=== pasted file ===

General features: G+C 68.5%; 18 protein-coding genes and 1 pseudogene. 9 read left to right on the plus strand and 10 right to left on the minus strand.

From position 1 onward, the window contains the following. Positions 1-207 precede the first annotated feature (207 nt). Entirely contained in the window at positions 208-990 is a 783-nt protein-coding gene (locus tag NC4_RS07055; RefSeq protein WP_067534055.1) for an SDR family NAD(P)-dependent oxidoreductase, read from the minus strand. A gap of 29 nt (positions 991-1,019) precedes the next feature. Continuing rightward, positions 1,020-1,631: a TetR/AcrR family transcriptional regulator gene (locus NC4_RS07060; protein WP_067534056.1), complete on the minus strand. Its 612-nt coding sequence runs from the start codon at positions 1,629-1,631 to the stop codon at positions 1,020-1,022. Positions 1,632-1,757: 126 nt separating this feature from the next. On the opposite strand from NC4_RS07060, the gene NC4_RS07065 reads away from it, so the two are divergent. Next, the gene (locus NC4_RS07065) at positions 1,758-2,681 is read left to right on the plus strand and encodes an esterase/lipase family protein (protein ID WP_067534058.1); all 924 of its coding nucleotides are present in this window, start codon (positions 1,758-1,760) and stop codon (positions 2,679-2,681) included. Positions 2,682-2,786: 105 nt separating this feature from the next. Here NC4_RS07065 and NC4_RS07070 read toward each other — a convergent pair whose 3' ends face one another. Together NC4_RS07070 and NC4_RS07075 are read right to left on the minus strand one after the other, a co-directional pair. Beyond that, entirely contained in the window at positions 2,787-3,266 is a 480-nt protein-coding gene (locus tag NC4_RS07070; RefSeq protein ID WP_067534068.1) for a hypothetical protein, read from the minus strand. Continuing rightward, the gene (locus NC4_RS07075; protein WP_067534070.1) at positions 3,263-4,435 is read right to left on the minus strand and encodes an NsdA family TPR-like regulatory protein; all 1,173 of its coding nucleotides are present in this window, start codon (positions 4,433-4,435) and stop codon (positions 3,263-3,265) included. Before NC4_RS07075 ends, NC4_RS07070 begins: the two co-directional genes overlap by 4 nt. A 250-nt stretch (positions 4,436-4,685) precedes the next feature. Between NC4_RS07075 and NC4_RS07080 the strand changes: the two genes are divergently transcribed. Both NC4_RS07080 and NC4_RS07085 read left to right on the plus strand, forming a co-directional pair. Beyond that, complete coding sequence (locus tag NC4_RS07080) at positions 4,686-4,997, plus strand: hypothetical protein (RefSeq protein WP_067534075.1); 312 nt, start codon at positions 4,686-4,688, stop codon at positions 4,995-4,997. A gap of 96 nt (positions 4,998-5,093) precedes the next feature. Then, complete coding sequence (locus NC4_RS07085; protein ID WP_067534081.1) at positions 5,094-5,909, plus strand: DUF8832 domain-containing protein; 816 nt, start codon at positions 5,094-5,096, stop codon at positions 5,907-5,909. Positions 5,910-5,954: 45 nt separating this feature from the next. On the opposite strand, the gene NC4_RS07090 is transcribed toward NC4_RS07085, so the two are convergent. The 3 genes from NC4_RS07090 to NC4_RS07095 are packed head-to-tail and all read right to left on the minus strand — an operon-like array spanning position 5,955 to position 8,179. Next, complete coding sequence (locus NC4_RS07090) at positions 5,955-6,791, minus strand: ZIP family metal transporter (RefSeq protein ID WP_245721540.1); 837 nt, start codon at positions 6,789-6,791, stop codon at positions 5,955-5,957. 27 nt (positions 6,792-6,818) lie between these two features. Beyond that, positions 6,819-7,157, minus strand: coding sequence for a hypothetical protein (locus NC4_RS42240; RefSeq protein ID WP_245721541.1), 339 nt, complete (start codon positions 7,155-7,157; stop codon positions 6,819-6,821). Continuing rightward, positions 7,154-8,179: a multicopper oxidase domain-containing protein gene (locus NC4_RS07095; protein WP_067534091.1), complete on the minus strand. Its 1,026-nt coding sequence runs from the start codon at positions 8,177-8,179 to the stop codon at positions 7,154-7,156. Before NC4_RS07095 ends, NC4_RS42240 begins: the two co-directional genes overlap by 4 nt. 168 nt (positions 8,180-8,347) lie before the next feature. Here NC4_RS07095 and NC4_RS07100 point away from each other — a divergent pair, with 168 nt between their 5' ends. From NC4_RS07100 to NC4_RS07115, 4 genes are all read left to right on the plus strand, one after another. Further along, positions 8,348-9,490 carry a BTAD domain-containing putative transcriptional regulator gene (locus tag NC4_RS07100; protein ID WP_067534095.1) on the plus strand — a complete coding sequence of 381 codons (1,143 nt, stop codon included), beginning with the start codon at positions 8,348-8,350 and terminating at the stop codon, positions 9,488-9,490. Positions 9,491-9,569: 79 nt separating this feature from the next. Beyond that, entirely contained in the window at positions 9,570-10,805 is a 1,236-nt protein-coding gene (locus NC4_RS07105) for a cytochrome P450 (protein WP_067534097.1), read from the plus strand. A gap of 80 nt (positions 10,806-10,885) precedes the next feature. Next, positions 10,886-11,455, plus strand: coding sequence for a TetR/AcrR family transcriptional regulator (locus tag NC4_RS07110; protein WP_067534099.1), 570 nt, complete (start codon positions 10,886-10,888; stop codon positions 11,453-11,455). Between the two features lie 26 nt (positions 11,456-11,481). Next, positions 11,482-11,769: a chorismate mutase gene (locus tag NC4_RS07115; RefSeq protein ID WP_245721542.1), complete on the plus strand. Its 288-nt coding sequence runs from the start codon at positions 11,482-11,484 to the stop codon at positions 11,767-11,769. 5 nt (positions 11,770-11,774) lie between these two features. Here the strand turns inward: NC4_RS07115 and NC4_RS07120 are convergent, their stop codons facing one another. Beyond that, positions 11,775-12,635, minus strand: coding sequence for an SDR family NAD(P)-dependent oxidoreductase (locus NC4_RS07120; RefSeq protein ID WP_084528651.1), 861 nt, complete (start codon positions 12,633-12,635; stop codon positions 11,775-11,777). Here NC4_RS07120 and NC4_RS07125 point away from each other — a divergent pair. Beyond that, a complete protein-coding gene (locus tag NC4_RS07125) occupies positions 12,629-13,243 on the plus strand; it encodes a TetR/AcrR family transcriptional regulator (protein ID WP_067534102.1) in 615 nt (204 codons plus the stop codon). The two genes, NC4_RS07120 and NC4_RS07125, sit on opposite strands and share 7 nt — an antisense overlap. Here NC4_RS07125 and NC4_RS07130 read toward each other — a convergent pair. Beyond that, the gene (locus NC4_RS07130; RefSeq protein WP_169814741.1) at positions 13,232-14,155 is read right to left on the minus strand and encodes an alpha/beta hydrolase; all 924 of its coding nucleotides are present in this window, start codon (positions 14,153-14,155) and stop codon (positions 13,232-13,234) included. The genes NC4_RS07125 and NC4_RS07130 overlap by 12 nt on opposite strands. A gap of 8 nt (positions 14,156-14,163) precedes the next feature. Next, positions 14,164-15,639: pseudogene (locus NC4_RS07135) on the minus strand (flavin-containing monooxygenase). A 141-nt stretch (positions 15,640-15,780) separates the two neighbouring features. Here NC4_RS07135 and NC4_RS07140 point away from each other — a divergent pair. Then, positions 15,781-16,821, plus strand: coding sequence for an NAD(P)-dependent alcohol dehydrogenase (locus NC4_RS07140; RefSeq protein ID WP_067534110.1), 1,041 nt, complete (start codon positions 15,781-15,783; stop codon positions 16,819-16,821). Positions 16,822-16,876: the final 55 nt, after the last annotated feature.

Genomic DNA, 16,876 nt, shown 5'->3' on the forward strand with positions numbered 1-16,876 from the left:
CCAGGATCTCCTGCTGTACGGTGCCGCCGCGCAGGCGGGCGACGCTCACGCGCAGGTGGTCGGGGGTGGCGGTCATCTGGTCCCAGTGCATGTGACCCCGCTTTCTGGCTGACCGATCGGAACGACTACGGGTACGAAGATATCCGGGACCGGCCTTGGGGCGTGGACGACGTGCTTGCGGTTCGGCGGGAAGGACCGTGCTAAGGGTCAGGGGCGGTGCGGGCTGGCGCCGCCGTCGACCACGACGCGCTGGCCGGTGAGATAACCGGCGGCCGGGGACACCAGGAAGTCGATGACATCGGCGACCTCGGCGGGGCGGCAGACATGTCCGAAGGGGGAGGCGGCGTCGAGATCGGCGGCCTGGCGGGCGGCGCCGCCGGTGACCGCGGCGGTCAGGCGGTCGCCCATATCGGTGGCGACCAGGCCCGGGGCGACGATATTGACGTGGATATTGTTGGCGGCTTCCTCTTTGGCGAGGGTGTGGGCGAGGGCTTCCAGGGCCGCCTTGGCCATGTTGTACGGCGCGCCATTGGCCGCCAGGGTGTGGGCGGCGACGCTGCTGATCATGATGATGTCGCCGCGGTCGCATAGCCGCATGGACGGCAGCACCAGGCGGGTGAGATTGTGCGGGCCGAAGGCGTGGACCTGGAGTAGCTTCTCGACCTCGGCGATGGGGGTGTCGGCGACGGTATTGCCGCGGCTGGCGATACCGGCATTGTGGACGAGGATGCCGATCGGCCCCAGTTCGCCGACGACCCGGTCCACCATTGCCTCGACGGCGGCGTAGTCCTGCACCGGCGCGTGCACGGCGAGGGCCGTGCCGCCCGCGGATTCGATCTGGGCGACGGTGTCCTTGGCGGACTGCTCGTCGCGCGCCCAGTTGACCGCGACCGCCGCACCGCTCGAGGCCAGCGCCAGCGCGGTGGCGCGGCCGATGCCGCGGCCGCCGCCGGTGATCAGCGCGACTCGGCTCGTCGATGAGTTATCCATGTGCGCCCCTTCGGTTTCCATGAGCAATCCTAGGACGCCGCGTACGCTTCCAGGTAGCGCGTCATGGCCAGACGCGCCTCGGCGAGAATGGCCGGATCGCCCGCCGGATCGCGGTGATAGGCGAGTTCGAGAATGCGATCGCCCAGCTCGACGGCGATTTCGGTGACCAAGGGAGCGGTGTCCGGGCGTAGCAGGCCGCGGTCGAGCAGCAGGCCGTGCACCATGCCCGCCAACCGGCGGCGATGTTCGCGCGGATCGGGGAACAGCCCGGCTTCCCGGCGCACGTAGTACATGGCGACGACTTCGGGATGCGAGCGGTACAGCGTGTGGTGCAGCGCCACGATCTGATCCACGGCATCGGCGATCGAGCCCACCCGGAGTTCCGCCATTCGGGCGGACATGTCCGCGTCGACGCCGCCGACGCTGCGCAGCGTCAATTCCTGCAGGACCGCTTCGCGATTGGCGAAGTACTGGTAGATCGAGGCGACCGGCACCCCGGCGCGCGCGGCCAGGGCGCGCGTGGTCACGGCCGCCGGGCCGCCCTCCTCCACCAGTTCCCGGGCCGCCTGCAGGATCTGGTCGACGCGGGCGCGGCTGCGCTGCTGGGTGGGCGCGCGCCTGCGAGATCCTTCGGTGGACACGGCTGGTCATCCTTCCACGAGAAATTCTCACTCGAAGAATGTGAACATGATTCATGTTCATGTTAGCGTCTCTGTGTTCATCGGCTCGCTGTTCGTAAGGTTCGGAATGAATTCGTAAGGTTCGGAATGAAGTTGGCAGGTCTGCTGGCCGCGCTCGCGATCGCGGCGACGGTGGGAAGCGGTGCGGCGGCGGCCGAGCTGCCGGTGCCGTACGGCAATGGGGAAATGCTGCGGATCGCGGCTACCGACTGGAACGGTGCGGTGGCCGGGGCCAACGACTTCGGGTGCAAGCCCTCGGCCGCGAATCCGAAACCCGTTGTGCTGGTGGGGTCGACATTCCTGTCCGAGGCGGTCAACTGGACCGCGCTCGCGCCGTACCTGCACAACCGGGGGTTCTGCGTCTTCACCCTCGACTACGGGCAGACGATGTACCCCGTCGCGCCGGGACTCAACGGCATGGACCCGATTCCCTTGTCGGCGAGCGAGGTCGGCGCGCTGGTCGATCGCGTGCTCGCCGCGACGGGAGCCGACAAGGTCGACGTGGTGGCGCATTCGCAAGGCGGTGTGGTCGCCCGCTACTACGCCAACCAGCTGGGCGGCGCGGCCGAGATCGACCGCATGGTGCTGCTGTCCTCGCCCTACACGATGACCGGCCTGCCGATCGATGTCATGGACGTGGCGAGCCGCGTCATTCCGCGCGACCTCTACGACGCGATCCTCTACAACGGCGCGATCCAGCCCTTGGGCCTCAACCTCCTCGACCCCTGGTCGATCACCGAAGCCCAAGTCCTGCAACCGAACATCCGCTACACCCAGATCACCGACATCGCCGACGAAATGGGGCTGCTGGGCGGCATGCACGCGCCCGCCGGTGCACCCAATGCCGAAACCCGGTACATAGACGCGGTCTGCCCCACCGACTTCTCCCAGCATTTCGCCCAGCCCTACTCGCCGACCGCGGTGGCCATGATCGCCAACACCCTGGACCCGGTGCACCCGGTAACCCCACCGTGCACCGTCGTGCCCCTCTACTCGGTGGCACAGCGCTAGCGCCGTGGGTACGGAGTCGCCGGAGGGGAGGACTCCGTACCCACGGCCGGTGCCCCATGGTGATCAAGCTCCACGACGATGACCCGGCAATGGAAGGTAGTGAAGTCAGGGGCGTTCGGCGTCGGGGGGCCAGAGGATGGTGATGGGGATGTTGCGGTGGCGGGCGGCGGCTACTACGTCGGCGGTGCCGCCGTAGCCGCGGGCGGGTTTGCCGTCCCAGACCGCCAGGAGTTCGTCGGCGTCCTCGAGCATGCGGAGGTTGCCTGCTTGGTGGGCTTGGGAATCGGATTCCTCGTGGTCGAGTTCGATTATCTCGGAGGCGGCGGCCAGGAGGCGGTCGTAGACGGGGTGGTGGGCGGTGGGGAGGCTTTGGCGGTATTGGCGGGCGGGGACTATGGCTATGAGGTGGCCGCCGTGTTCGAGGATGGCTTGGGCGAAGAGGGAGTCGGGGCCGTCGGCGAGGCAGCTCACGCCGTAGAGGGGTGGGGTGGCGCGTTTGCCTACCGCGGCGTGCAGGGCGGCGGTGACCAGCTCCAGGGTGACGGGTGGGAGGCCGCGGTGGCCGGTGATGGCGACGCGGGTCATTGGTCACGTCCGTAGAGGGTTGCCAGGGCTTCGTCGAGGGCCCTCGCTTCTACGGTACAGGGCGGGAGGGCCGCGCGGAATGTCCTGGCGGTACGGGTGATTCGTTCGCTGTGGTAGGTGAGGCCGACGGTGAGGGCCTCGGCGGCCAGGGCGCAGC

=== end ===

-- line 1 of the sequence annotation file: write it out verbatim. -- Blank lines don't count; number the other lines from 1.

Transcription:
General features: G+C 68.5%; 18 protein-coding genes and 1 pseudogene. 9 read left to right on the plus strand and 10 right to left on the minus strand.